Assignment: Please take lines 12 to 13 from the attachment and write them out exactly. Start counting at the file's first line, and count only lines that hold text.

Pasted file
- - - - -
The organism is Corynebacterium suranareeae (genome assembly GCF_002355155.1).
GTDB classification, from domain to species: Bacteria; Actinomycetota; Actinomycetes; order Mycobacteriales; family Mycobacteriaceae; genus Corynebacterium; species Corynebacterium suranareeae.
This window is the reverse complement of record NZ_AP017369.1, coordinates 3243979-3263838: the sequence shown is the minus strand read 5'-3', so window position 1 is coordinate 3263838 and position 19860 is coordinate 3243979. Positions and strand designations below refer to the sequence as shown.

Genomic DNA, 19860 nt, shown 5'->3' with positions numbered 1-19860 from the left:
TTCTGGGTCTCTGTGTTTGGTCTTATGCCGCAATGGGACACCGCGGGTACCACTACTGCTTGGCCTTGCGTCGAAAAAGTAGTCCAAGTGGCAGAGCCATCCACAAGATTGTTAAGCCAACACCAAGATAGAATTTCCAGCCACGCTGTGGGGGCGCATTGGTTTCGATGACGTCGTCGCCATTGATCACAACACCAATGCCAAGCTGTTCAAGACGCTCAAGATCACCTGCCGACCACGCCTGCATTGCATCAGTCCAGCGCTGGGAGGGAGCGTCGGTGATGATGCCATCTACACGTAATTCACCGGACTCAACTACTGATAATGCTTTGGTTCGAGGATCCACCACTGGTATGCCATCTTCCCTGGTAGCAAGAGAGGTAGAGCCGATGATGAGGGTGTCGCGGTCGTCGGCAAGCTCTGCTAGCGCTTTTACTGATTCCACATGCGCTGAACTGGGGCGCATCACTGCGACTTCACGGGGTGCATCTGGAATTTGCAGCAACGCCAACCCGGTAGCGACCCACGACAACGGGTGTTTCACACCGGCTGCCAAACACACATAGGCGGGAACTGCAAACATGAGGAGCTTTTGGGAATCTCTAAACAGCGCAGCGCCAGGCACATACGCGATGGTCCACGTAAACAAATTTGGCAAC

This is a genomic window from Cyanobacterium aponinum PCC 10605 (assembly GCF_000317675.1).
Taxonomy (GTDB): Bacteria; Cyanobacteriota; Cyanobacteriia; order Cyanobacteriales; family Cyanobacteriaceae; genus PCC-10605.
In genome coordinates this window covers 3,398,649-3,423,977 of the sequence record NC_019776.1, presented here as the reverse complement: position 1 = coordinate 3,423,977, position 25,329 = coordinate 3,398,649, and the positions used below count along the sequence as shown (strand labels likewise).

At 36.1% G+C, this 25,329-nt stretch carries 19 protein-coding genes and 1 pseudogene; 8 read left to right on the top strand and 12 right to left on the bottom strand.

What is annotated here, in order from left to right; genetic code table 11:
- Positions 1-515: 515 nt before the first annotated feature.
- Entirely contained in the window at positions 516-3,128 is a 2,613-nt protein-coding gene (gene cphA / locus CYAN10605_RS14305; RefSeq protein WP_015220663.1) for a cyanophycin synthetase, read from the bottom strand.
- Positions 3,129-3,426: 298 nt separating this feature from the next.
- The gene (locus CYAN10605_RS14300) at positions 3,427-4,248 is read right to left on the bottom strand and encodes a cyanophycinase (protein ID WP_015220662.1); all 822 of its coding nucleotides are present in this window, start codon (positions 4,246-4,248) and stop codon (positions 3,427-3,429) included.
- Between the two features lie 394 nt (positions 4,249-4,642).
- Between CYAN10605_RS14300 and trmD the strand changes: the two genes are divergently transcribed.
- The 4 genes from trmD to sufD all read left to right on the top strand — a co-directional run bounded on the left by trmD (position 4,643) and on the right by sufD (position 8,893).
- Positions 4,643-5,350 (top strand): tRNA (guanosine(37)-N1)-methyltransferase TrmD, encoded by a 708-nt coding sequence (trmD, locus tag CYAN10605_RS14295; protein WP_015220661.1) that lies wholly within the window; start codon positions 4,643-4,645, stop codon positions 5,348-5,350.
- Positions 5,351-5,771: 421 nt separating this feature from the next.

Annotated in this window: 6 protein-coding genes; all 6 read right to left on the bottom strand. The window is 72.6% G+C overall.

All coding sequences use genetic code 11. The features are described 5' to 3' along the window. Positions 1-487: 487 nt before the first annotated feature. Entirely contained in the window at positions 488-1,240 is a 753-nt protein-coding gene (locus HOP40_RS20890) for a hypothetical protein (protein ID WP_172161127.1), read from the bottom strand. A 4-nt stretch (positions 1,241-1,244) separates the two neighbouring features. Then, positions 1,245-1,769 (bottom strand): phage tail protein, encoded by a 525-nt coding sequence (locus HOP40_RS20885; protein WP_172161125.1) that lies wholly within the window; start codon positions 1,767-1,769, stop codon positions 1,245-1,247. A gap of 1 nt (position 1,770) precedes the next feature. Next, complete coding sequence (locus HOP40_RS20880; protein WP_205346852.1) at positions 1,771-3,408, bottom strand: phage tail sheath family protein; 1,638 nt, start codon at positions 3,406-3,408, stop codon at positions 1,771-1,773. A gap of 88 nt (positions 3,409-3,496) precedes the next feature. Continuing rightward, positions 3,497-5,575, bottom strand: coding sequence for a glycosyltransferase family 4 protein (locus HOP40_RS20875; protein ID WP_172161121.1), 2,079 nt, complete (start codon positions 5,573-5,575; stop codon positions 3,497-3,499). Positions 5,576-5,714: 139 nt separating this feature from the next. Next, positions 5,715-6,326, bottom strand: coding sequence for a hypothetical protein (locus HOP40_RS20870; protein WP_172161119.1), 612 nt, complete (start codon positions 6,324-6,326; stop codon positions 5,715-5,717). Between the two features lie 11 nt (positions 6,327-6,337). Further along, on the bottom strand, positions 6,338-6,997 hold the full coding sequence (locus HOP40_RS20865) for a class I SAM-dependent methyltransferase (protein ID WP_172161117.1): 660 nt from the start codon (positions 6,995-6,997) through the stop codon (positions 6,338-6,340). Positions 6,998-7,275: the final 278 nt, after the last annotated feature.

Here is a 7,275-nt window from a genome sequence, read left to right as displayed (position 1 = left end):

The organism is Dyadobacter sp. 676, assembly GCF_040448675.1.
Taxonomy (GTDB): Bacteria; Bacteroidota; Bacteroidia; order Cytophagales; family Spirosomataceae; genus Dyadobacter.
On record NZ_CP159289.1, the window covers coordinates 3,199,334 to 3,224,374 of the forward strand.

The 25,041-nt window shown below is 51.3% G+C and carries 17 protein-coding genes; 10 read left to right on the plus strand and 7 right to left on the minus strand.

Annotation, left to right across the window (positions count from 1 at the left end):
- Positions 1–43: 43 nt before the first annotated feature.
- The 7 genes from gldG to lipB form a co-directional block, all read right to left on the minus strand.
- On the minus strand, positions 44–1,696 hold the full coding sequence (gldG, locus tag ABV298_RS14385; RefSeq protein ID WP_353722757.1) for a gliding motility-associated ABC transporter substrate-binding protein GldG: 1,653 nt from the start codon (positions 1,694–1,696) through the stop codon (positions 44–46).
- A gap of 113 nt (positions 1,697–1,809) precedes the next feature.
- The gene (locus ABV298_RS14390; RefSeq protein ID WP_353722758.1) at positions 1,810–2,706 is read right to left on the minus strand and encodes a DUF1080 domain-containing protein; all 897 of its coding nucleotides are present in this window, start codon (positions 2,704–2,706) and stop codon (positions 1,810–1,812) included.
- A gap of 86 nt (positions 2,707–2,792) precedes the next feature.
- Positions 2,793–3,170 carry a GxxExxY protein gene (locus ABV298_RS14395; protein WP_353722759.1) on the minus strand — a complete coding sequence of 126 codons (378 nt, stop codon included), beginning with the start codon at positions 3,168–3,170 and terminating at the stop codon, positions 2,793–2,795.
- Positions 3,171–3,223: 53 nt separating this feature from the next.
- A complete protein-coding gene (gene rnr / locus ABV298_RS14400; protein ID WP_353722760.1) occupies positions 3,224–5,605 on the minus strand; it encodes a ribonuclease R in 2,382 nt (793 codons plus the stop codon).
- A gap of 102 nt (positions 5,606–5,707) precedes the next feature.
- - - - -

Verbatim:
- Entirely contained in the window at positions 516-3,128 is a 2,613-nt protein-coding gene (gene cphA / locus CYAN10605_RS14305; RefSeq protein WP_015220663.1) for a cyanophycin synthetase, read from the bottom strand.
- Positions 3,129-3,426: 298 nt separating this feature from the next.